Date on Master's Thesis/Doctoral Dissertation

12-2021

Document Type

Doctoral Dissertation

Degree Name

Ph. D.

Department

Electrical and Computer Engineering

Degree Program

Electrical Engineering, PhD

Committee Chair

Popa, Dan

Committee Member

Naber, John

Committee Member

Welch, Karla

Committee Member

Roussel, Thomas

Author's Keywords

Robotics; physical Human-Robot Interaction; kinematic sensing; technology acceptance model; nursing assistant

Abstract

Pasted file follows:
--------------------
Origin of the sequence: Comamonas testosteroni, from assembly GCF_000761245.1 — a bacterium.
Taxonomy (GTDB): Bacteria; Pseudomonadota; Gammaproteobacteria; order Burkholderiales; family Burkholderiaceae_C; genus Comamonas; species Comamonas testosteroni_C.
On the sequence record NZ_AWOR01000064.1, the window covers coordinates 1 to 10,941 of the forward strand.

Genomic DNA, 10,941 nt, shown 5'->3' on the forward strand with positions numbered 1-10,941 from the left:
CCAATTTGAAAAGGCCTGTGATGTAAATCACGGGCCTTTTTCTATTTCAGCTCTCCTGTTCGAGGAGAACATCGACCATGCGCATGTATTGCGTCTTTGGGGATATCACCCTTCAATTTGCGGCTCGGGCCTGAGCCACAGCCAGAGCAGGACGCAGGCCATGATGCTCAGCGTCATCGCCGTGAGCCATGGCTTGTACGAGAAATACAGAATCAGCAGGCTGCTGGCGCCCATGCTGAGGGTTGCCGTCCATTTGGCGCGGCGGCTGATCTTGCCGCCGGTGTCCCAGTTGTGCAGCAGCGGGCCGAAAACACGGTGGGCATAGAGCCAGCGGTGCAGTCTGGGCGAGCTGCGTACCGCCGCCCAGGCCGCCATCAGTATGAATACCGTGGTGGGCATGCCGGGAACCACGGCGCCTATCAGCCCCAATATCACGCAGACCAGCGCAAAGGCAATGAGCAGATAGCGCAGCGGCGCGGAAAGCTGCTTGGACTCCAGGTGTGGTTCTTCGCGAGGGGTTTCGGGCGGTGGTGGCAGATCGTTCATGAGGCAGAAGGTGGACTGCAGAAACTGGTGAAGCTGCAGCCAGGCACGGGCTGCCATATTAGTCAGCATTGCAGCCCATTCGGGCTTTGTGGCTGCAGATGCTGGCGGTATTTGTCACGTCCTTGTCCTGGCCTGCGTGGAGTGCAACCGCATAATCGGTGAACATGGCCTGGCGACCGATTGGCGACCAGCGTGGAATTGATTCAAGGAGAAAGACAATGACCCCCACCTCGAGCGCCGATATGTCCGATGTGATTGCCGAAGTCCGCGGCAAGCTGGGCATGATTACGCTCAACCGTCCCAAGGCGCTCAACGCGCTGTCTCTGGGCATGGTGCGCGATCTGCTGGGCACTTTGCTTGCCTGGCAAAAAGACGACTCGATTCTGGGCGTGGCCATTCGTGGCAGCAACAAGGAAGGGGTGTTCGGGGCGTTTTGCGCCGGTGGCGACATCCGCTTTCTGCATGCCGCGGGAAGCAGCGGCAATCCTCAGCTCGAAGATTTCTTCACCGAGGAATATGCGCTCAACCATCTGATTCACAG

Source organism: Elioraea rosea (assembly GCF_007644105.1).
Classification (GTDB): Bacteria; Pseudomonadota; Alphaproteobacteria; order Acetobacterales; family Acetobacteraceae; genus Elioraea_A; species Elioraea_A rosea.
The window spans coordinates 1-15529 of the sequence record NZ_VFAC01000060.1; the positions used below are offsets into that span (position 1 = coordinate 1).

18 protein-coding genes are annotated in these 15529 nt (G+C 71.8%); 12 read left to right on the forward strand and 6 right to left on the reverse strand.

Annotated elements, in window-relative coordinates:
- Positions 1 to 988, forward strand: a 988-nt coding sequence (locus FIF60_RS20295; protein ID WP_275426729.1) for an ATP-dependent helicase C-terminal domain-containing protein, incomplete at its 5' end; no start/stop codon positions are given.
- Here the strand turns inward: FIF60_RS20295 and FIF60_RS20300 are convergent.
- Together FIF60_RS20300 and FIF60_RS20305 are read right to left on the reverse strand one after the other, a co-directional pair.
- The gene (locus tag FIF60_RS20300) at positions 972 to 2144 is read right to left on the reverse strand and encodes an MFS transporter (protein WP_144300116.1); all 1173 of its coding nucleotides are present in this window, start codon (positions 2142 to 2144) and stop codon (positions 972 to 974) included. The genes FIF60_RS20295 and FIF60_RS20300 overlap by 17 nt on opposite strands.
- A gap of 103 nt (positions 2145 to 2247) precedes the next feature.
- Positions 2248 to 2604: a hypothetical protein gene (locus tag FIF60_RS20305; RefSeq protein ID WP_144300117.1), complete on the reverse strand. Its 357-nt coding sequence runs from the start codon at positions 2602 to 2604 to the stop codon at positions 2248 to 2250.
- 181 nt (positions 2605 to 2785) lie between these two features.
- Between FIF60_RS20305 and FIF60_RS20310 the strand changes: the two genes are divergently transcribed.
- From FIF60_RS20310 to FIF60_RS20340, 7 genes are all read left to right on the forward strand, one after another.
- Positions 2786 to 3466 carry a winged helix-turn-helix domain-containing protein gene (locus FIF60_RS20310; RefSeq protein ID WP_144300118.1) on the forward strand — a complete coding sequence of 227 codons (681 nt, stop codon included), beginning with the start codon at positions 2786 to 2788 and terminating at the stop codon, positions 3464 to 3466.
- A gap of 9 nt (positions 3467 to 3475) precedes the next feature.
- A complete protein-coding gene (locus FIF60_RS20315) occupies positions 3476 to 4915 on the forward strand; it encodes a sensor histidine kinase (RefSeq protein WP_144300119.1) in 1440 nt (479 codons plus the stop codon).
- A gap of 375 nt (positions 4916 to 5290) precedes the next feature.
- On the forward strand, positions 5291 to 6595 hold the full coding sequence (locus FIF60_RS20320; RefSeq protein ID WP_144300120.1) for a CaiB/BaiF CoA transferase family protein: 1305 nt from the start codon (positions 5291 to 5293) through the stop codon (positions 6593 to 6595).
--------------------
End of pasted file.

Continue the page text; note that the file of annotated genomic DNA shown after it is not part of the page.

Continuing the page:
The use of mobile manipulators in service industries as both agents in physical Human Robot Interaction (pHRI) and for social interactions has been on the increase in recent times due to necessities like compensating for workforce shortages and enabling safer and more efficient operations amongst other reasons. Collaborative robots, or co-bots, are robots that are developed for use with human interaction through direct contact or close proximity in a shared space with the human users. The work presented in this dissertation focuses on the design, implementation and analysis of components for the next-generation collaborative human machine interfaces (CHMI) needed for mobile manipulator co-bots that can be used in various service industries. The particular components of these CHMI's that are considered in this dissertation include: Robot Control: A Neuroadaptive Controller (NAC)-based admittance control strategy for pHRI applications with a co-bot. Robot state estimation: A novel methodology and placement strategy for using arrays of IMUs that can be embedded in robot skin for pose estimation in complex robot mechanisms. User perception of co-bot CHMI's: Evaluation of human perceptions of usefulness and ease of use of a mobile manipulator co-bot in a nursing assistant application scenario. To facilitate advanced control for the Adaptive Robotic Nursing Assistant (ARNA) mobile manipulator co-bot that was designed and developed in our lab, we describe and evaluate an admittance control strategy that features a Neuroadaptive Controller (NAC). The NAC has been specifically formulated for pHRI applications such as patient walking. The controller continuously tunes weights of a neural network to cancel robot non-linearities, including drive train backlash, kinematic or dynamic coupling, variable patient pushing effort, or slope surfaces with unknown inclines. The advantage of our control strategy consists of Lyapunov stability guarantees during interaction, less need for parameter tuning and better performance across a variety of users and operating conditions. We conduct simulations and experiments with 10 users to confirm that the NAC outperforms a classic Proportional-Derivative (PD) joint controller in terms of resulting interaction jerk, user effort, and trajectory tracking error during patient walking. To tackle complex mechanisms of these next-gen robots wherein the use of encoder or other classic pose measuring device is not feasible, we present a study effects of design parameters on methods that use data from Inertial Measurement Units (IMU) in robot skins to provide robot state estimates. These parameters include number of sensors, their placement on the robot, as well as noise properties on the quality of robot pose estimation and its signal-to-noise Ratio (SNR). The results from that study facilitate the creation of robot skin, and in order to enable their use in complex robots, we propose a novel pose estimation method, the Generalized Common Mode Rejection (GCMR) algorithm, for estimation of joint angles in robot chains containing composite joints. The placement study and GCMR are demonstrated using both Gazebo simulation and experiments with a 3-DoF robotic arm containing 2 non-zero link lengths, 1 revolute joint and a 2-DoF composite joint. In addition to yielding insights on the predicted usage of co-bots, the design of control and sensing mechanisms in their CHMI benefits from evaluating the perception of the eventual users of these robots. With co-bots being only increasingly developed and used, there is a need for studies into these user perceptions using existing models that have been used in predicting usage of comparable technology. To this end, we use the Technology Acceptance Model (TAM) to evaluate the CHMI of the ARNA robot in a scenario via analysis of quantitative and questionnaire data collected during experiments with eventual uses. The results from the works conducted in this dissertation demonstrate insightful contributions to the realization of control and sensing systems that are part of CHMI's for next generation co-bots.

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